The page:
For nearly three years when the war raged on the bay, the voices of citizen-soldiers, the fife and drums of regimental music and company flags unfurled to the breezes continue to play no more. Herein within this sacred burying ground are the quiet voices of our past. Like those of the Revolution, they returned to their private pursuits as farmers, mariners, political and martial pursuits, until they too, passed on, leaving only their reputations and the records of their lives. Here are four notable burials:

Lt. Colonel George Armistead (1780-1818). Born in Caroline County Virginia he was one of five brothers, all of whom served in the War of 1812. In 1813 he delivered the captured British from Fort George, Upper Canada to President Madison, and subsequently commanded of Fort McHenry until his death on April 27, 1818.

Lieutenant Colonel Jacob H. Hindman, (1789-1827) A native of Centreville, Maryland served in the 2nd U.S. Artillery in 1812 and was brevetted a lieutenant colonel for his distinguished service in the defense of Fort Erie and Fort George, and at the Battle of Chippewa (July 1814) all on the Canadian frontier. Colonel Hindman died on February 17, 1827 at the age of 58 years.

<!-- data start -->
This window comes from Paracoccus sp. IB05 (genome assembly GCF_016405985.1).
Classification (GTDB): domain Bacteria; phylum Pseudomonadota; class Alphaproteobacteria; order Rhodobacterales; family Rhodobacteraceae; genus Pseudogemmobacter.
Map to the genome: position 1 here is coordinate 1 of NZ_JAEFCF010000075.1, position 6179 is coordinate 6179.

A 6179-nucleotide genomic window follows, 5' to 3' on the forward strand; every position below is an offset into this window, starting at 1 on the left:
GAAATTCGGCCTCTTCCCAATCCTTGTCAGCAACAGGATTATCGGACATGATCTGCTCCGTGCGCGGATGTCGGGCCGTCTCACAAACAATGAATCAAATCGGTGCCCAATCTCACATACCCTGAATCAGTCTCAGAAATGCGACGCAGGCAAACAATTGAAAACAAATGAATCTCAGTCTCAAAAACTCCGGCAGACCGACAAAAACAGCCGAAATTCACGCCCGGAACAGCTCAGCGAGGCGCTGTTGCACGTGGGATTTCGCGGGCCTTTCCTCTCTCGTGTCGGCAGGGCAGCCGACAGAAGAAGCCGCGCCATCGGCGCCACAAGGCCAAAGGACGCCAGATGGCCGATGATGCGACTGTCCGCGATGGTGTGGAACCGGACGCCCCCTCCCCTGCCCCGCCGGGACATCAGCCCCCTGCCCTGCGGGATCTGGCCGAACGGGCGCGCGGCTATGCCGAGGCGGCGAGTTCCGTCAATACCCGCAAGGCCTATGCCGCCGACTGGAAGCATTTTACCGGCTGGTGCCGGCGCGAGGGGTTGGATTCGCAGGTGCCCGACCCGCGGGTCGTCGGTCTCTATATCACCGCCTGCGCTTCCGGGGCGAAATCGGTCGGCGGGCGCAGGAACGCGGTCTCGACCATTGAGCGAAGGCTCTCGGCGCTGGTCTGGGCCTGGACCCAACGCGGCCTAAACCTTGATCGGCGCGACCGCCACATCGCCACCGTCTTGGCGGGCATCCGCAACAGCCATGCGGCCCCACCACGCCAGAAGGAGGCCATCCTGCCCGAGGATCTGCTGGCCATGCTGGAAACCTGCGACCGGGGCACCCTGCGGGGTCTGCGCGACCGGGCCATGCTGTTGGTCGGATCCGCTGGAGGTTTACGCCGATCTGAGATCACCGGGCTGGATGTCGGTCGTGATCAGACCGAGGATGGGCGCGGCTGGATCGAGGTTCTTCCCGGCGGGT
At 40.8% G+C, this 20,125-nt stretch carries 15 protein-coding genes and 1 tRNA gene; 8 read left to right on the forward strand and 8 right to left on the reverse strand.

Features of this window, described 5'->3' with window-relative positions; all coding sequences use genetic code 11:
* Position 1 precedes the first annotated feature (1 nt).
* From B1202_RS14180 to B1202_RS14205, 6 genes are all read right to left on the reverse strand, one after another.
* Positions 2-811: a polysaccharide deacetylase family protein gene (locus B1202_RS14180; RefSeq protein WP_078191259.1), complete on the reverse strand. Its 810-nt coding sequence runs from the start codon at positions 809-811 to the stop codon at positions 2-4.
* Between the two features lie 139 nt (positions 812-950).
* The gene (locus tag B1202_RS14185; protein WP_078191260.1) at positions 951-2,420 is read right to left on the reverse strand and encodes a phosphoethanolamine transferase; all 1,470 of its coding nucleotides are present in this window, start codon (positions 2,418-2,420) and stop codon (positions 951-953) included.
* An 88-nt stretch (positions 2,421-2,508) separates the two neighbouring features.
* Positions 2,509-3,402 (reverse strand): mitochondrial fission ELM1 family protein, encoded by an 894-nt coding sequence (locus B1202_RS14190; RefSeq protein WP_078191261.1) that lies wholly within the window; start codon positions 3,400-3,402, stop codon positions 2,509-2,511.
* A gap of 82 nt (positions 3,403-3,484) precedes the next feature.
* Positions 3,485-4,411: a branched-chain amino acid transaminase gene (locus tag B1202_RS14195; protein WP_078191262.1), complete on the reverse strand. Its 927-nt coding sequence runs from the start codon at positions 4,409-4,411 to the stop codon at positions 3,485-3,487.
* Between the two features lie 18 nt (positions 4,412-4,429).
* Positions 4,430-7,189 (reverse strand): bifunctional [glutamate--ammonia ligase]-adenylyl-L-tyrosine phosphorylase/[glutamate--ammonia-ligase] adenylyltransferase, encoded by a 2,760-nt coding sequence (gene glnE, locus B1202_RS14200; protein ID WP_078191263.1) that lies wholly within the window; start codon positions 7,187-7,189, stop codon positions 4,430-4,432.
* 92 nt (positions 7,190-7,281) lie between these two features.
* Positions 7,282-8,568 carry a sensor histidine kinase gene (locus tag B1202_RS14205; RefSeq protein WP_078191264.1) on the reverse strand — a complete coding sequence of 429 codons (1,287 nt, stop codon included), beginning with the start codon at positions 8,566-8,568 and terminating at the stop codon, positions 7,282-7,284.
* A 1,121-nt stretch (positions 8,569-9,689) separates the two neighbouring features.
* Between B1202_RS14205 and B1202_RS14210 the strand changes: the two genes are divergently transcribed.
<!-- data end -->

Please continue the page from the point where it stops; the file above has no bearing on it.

Christopher Hughes, Jr. (1785-1849) A Baltimore native he commanded the Baltimore Independent Artillery in 1813 before becoming one of the U.S. peace delegates at the signing of the Treaty of Ghent on December 24, 1814, concluding the War of 1812. He was the brother-in-law of Lt. Colonel George Armistead, and died on September 18, 1849 at the age of sixty-three.

Jacob Small, Jr. (1772-1851). A former mayor of Baltimore and member of the Baltimore Mechanical Volunteers at the Battle of North Point, he designed the 1817 Aquila Randall Monument, still extant along the Old North Point Road.